Bamboo is a beautiful and versatile plant, frequently used to create natural fences or windbreaks. It is also used as an ornamental. Unfortunately, this wild beauty is notoriously difficult to get rid of when you don't want it. Clumping bamboo plants don't spread far and are easy to remove. Simply dig up the root ball to effectively eliminate the plant. This is done by hand when dealing with a few plants, or with a backhoe if the unwanted grove is large.
Running bamboo, however, spreads itself incredibly quickly and tenaciously clings to life. Eliminating it is a process that involves cutting it down, spraying it with herbicides and cutting it down again until the plant runs out of energy and dies. This process can take two to three years.
Things You'll Need
Rhizome barrier (optional)
Glyphosate or imazapyr herbicide
Lawn mower (optional)
Step 1: Isolate Wanted Bamboo
Before removing any bamboo, it's important to know where your unwanted shoots are coming from. If you, or your neighbor, wish to keep some of your bamboo, you'll have to separate the wanted bamboo from the unwanted. To do this, dig a trench at least 18 inches deep between the bamboo you wish to keep and the bamboo you want rid of. Examine the trench carefully to make sure you've cut through all of the rhizomes joining the two sections of bamboo. Cut any rhizomes that are still attached with a saw or pruning shears. (If you don't, the herbicide you apply later in the process may travel across the rhizomes and harm the plant you or your neighbors wish to keep.) Install a vertical rhizome barrier made of plastic, metal or concrete in your trench to keep the bamboo from spreading into unwanted areas again. To be effective, make sure your rhizome barrier sticks out about 2 inches above the soil and is at least 18 inches deep.
When digging a trench by hand, dampen the soil with a garden hose first to make the process easier.
Step 2: Cut It Down
In late spring after the annual growth period, cut down the unwanted bamboo shoots as close to the ground as possible. A pair of pruning shears or hand saw are adequate for removing small areas of bamboo. If the unwanted grove is large, use a chainsaw to remove the bamboo quickly.
Step 3: Water and Fertilize
After cutting down your unwanted bamboo, water it and fertilize it with a nitrogen-rich fertilizer (25-4-2 or 16-4-8). This seems counterintuitive, but the most effective way to kill bamboo is to cut it down again and again until it eventually dies. The goal is to force the plant to continually work at rebuilding itself until it expends all of its energy and expires. Nitrogen-rich fertilizer also promotes the growth of leaves, which absorb the few pesticides that affect bamboo.
Step 4: Apply an Herbicide
Let the bamboo grow until it reaches a height of about 3 feet. At this height, the bamboo will be green and leafy. Use a garden sprayer to prepare a 5 percent glyphosate or 1 percent imazapyr solution. Once you've prepared it, apply the herbicide to the plant's leaves. These two herbicides are the most effective on bamboo, and other chemicals are not recommended.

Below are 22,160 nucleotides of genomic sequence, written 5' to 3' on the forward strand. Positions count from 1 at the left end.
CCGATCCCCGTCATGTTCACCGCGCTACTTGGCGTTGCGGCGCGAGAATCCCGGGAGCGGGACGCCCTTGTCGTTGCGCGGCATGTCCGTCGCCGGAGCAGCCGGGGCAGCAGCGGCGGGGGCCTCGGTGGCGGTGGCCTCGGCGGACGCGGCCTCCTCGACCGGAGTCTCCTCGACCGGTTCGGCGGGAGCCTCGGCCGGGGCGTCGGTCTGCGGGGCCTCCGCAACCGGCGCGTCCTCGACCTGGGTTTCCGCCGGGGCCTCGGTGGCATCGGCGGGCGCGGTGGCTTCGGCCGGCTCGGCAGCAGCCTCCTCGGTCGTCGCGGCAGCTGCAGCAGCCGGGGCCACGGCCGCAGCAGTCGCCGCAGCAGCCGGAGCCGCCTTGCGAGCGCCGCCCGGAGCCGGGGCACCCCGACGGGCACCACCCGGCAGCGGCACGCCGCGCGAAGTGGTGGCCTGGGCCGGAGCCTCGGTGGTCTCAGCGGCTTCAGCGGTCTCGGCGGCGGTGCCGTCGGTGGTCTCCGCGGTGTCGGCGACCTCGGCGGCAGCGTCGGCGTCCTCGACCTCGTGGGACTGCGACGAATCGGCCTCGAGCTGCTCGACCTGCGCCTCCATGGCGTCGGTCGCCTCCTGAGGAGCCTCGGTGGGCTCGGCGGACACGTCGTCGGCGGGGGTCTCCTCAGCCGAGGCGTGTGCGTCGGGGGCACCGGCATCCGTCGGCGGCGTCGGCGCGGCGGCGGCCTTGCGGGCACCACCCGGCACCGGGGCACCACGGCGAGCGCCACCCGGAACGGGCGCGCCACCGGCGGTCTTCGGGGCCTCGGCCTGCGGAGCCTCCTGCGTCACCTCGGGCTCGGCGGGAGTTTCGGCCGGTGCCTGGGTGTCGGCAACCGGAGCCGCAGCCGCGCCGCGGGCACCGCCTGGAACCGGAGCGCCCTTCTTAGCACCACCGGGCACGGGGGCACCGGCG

Imazapyr finds its way into the soil, where it kills the roots of trees, shrubs and grasses. Do not use imazapyr on bamboo located near tree and shrub roots. Instead, opt for glyphosate in this situation.
Never apply herbicides on windy days, because they may drift into unwanted areas.
Step 5: Cut It Down Again
Give your herbicide seven to 10 days to work, then cut the bamboo down again. You can use your lawn mower if it's up to the job. If not, use your chainsaw or pruning shears. After cutting the bamboo again, water and fertilize it as you did before, and wait for new, leafy growth to appear before applying more herbicide and cutting it down again. You will need to repeat this process many times, possibly through two or three growing seasons.
If you prefer a natural method, skip the herbicide application. Cut down the mature bamboo shoots, and then mow over the area every time you mow your lawn. You'll need to mow about once a week to stay ahead of the bamboo. This method is less labor intensive, but may take a bit longer to completely eliminate your unwanted bamboo.
- Missouri Botanical Garden: Controlling Bamboo
- University of Florida IFAS Extension: Bamboo Control
- Clemson Cooperative Extension: Bamboo Control
- American Bamboo Society: Controlling Bamboo
- This Old House: Battling Bamboo
- Michigan State University Extension: Killing weeds in the Garden with Glyphosate
- Grow: Five Things Everyone Should Know About... Bamboo
- This Old House: Battling Bamboo
- UC Statewide IPM Online: Woody Weed Invaders
Home is where the heart is, and Michelle frequently pens articles about ways to keep yours looking great and feeling cozy. Whether you want help organizing your closet, picking a paint color or finishing drywall, Michelle has you covered. If she's not puttering in the house, you'll find her in the garden playing in the dirt. Her garden articles provide tips and insight that anyone can use to turn a brown thumb green. You'll find her work on Modern Mom, The Nest and eHow as well as sprinkled throughout your other online home decor and improvement favorites.